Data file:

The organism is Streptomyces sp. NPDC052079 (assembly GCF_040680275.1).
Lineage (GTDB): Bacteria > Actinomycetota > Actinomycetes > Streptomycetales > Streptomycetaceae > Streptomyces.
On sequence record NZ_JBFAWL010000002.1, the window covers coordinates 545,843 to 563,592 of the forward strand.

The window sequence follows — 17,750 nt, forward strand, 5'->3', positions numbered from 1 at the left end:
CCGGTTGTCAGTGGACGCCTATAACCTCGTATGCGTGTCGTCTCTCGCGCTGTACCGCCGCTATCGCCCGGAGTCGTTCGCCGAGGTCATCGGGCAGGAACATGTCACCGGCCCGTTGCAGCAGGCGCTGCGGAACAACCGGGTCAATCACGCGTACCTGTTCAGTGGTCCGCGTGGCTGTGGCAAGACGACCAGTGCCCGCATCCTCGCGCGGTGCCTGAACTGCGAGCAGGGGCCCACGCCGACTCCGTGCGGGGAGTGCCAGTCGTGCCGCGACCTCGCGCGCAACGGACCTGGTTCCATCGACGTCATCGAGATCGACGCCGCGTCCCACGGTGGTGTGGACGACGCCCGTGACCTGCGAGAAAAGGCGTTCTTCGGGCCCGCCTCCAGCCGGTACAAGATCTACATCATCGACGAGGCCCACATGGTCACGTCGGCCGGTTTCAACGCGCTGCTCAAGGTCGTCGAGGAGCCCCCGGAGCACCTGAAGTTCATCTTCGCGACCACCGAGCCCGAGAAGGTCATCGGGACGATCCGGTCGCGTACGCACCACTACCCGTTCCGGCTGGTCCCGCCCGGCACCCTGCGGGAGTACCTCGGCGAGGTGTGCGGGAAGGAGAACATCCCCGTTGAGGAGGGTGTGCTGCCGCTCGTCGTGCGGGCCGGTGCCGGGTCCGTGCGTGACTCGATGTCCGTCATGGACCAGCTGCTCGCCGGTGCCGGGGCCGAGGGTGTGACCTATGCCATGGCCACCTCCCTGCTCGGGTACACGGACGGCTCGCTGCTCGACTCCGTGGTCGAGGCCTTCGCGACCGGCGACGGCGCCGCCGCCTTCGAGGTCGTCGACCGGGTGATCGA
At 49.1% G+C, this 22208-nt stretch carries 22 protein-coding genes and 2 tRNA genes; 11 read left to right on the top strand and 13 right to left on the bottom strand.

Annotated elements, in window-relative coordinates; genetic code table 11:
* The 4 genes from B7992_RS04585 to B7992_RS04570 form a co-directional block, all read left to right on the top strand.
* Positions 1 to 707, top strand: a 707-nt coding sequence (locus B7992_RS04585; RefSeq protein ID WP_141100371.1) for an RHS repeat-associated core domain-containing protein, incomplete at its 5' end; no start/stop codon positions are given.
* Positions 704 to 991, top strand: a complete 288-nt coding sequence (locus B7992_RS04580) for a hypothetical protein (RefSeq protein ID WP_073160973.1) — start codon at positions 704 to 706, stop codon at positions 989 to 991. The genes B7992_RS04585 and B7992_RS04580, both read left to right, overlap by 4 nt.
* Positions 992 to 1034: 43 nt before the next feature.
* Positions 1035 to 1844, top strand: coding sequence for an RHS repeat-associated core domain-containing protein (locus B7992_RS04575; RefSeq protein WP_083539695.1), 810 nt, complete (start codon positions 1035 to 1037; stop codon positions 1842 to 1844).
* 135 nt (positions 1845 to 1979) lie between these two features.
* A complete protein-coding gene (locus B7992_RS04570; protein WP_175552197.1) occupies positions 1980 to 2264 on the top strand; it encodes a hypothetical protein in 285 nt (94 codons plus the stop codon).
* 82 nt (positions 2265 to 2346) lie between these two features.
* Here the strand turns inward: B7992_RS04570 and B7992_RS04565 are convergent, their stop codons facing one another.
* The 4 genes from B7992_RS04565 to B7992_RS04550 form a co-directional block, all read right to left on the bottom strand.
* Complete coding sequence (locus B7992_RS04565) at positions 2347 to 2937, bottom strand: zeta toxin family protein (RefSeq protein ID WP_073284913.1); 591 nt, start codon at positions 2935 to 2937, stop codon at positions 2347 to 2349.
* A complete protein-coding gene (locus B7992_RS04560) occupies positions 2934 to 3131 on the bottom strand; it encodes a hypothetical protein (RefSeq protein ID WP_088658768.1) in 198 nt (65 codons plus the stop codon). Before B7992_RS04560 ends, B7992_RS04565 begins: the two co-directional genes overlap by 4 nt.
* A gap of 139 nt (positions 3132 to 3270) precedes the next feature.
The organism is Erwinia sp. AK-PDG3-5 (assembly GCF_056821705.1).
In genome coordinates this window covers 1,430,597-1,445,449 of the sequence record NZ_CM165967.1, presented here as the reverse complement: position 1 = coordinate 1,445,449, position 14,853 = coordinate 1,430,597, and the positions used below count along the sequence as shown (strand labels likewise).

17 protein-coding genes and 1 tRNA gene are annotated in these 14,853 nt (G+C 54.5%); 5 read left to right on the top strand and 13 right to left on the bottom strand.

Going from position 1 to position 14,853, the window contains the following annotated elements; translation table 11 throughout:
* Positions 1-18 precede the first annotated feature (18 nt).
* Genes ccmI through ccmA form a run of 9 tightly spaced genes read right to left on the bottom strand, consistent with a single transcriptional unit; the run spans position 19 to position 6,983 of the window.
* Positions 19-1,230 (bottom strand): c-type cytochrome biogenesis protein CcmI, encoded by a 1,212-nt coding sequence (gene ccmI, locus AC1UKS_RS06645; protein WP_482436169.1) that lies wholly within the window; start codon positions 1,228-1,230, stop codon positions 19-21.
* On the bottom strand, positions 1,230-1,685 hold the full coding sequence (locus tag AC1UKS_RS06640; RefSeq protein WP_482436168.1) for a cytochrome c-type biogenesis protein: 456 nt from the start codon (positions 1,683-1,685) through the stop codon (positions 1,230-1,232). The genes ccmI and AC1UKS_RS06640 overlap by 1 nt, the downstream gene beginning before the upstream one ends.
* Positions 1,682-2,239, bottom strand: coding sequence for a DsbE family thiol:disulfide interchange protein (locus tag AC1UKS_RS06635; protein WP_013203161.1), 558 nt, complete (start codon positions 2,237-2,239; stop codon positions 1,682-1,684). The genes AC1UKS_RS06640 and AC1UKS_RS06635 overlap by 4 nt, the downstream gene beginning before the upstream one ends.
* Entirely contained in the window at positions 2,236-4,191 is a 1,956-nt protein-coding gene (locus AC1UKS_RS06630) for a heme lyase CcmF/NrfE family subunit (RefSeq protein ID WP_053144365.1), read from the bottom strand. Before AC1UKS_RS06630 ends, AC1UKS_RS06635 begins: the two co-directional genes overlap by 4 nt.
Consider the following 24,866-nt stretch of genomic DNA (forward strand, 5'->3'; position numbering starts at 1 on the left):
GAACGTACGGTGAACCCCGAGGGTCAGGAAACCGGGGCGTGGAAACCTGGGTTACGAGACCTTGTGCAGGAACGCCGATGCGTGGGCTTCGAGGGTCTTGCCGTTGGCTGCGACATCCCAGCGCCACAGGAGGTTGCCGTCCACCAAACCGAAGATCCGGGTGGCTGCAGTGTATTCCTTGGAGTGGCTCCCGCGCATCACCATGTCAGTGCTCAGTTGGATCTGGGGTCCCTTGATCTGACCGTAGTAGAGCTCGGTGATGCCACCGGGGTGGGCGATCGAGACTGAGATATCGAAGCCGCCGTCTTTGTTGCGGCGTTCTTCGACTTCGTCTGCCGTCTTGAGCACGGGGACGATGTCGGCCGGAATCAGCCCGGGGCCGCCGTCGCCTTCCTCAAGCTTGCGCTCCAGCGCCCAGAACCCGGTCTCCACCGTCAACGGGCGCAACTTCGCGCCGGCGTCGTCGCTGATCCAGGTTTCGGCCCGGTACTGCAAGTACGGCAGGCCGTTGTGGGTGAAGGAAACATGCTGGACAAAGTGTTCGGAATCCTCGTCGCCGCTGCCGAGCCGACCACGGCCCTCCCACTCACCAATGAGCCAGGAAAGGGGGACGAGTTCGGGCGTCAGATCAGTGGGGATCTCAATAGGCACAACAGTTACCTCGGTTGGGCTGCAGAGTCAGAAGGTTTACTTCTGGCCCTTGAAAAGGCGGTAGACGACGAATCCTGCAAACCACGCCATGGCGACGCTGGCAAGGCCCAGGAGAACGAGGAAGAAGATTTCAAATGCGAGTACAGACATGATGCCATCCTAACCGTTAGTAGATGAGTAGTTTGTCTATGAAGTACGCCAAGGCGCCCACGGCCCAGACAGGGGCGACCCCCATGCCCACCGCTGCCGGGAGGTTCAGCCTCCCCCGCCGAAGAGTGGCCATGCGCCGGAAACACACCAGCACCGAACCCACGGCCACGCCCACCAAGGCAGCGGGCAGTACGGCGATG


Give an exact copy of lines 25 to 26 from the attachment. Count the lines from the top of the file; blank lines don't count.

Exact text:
* Positions 1-18 precede the first annotated feature (18 nt).
* Genes ccmI through ccmA form a run of 9 tightly spaced genes read right to left on the bottom strand, consistent with a single transcriptional unit; the run spans position 19 to position 6,983 of the window.